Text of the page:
Ciprofloxacin is a fluoroquinolone that inhibits bacterial DNA synthesis (and thus growth) by inhibiting DNA gyrase and topoisomerases, which are required for replication, transcription, and translation of genetic material. It has activity against pseudomonads, streptococci, MRSA, S epidermidis, and most gram-negative organisms but not against anaerobes. Hydrocortisone decreases inflammation by suppressing migration of PMNs and reducing capillary permeability.
Inflammation and accumulated debris allow the growth of bacterial species. This growth is counteracted by the use of mild acidifying medications, such as acetic acid solutions. These agents are useful for fungal OE or for mild OE believed to be of bacterial origin. They can also be useful for prevention.
Acetic acid in aluminum acetate (Borofair)
Aluminum acetate has a drying effect. Acetic acid works well in superficial bacterial infections of OE.
Acetic acid is antibacterial and antifungal; hydrocortisone is anti-inflammatory, antiallergic, and antipruritic. The combination of the 2 agents is inexpensive and works well in treating superficial bacterial infections of OE.
Alcohol vinegar otic mix
A homemade mix of 50% rubbing alcohol, 25% white vinegar, and 25% distilled water is as effective as pharmaceutical acidifying agents and less expensive. It is very useful for prevention and can be used as a flushing solution for fungal infections.
Oral antibiotics are used to treat severe infection or cellulitis. Fluoroquinolones are the drugs of choice by virtue of their coverage of Pseudomonas species.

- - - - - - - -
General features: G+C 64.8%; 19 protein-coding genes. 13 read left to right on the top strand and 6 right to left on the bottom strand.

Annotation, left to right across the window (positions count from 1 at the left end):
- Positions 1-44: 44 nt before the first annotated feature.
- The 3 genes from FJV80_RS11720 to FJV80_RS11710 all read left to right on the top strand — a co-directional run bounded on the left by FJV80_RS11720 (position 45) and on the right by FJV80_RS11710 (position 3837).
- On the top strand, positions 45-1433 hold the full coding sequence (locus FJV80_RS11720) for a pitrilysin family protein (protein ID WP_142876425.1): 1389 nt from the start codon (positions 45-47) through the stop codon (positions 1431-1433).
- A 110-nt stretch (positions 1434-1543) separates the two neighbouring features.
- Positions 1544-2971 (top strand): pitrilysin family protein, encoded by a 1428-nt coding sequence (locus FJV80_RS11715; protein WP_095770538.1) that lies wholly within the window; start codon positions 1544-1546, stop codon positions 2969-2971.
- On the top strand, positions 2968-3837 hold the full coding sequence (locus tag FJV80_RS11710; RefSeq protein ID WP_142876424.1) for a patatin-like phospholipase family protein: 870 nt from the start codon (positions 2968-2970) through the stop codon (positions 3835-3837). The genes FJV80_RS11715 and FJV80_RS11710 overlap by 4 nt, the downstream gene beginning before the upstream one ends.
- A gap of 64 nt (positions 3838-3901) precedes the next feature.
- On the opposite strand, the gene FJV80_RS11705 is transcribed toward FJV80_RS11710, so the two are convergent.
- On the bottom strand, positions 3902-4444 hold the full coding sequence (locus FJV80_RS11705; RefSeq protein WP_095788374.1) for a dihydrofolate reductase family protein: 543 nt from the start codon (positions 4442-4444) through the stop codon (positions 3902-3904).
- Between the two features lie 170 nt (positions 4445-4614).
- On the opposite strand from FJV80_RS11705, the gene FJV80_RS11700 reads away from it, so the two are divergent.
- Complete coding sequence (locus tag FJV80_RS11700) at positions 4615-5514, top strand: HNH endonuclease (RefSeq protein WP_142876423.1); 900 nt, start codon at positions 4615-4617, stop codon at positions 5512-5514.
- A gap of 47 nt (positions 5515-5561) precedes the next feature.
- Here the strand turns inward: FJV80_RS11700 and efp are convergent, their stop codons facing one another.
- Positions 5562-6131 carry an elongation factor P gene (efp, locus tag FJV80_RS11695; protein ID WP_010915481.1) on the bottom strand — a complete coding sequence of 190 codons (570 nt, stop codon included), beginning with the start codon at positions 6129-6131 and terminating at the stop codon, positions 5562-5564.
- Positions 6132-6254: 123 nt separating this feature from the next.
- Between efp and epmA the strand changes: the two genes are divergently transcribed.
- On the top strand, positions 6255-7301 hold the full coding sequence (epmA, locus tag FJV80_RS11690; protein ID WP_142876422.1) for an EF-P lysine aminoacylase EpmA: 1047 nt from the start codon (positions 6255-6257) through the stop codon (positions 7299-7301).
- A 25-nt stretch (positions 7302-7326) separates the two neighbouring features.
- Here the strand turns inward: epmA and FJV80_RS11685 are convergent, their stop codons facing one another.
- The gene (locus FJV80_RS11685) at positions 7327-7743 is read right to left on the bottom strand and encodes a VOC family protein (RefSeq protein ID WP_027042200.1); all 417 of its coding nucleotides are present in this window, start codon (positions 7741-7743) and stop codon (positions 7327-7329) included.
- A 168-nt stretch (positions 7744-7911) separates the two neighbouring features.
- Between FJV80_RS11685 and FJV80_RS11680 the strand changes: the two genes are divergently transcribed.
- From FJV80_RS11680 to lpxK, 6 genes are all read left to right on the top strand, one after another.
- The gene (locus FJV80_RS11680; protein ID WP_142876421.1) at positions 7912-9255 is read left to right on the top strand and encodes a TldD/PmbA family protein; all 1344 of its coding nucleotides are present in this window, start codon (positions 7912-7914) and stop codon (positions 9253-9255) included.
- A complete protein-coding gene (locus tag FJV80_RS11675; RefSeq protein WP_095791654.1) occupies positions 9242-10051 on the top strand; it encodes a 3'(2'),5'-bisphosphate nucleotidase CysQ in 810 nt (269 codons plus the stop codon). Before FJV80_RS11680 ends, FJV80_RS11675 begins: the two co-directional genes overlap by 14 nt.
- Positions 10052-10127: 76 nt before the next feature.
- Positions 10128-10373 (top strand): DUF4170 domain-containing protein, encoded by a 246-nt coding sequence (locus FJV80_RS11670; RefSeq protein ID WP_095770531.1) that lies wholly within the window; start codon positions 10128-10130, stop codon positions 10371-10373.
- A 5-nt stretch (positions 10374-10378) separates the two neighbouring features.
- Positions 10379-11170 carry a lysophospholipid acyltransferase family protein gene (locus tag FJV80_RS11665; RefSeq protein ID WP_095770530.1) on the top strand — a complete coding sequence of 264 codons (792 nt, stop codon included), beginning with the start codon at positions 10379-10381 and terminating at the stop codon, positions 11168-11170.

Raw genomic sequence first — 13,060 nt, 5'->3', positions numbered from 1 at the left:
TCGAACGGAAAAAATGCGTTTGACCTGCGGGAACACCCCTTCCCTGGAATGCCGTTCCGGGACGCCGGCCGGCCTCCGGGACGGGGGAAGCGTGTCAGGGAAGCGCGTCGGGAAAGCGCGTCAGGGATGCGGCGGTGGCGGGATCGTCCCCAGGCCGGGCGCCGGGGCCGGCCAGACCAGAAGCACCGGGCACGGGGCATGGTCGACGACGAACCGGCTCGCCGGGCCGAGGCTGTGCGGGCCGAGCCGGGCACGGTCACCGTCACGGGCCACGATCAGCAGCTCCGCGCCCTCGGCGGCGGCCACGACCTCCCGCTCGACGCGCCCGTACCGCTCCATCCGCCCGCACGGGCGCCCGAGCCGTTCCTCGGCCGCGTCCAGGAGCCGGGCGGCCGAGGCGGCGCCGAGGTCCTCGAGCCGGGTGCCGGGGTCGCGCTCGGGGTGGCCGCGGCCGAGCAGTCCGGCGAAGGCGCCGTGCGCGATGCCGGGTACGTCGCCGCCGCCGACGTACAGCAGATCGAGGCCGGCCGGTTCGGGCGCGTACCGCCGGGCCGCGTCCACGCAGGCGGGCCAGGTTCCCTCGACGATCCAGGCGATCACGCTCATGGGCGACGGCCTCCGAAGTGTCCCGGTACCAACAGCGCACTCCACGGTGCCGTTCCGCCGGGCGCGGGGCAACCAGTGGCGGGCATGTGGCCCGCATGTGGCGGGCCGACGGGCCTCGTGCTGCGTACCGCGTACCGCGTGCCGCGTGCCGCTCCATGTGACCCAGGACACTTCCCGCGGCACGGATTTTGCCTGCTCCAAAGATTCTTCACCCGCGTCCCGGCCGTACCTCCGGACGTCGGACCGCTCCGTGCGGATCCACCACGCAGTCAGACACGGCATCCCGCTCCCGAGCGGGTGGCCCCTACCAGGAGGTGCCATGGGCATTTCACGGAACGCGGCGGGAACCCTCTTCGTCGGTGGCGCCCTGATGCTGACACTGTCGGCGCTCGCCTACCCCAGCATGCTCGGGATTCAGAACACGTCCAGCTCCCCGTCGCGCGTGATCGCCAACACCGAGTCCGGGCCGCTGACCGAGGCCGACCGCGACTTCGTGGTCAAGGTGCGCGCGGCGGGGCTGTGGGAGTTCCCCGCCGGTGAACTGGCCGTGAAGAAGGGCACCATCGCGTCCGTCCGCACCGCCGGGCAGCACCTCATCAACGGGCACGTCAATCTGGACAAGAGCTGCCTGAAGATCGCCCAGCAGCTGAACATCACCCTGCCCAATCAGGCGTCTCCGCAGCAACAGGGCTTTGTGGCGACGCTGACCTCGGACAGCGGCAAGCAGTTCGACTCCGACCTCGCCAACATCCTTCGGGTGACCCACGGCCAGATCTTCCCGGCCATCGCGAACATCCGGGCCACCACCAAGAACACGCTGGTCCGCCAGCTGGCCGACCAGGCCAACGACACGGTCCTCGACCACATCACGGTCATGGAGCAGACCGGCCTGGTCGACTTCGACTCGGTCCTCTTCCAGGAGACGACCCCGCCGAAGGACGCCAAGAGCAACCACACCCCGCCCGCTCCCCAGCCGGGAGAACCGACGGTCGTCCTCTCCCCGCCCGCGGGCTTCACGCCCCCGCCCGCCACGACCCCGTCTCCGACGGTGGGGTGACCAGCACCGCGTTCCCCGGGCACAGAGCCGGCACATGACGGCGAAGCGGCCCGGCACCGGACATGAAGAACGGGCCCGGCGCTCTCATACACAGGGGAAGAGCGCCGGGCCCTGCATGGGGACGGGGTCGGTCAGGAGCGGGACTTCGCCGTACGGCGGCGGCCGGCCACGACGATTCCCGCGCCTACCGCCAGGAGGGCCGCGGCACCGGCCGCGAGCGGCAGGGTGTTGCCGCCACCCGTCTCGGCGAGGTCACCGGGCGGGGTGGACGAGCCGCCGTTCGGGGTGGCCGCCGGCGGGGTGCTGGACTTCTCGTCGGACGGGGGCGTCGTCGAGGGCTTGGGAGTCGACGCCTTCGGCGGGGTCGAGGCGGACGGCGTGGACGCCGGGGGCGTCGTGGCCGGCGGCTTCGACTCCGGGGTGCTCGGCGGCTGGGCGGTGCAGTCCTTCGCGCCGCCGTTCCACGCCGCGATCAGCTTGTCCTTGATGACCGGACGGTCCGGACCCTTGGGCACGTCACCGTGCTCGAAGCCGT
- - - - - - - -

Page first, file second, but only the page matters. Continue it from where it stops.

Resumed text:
Ciprofloxacin is a fluoroquinolone that inhibits bacterial DNA synthesis (and thus growth) by inhibiting DNA gyrase and topoisomerases, which are required for replication, transcription, and translation of genetic material. It has activity against pseudomonads, streptococci, MRSA, S epidermidis, and most gram-negative organisms but not against anaerobes.
OE can be quite painful, and control of this pain is essential to quality patient care. Analgesics ensure patient comfort and may have sedating properties. Inexpensive, simple nonsteroidal anti-inflammatory drugs (NSAIDs) reduce inflammation and irritation and can be paired with opiates to improve pain symptoms.
Over-the-counter acetaminophen is appropriate for most patients. It is the drug of choice for pain in patients who are known to be hypersensitive to aspirin or NSAIDs, who have upper GI gastrointestinal (GI) disease, or who are taking oral anticoagulants.
The combination of acetaminophen and codeine is indicated for the treatment of mild to moderate pain.
A small but significant percentage of OE cases are due to Aspergillus species or other yeasts and fungi (otomycosis). Some cases of fungal OE can be treated with acidifying drops; topical antifungal agents are used to treat otomycosis refractory to these drops. The mechanism of action of topical antifungal agents usually involves inhibition of the pathways (eg, enzymes, substrates, and transport) necessary for sterol/cell membrane synthesis or those involved in altering the permeability of the fungal cell membrane (eg, polyenes).
Otic clotrimazole solution is a compounded medication. Clotrimazole is a broad-spectrum antifungal agent that inhibits yeast growth by altering cell membrane permeability, causing the death of fungal cells.
Nystatin is a fungicidal and fungistatic antimicrobial obtained from Streptomyces noursei; it is effective against various yeasts and yeastlike fungi. It changes the permeability of the fungal cell membrane after binding to cell membrane sterols, causing the cellular contents to leak. Treatment should continue until 48 hours after the disappearance of symptoms. Topical application of nystatin reduces fungal growth.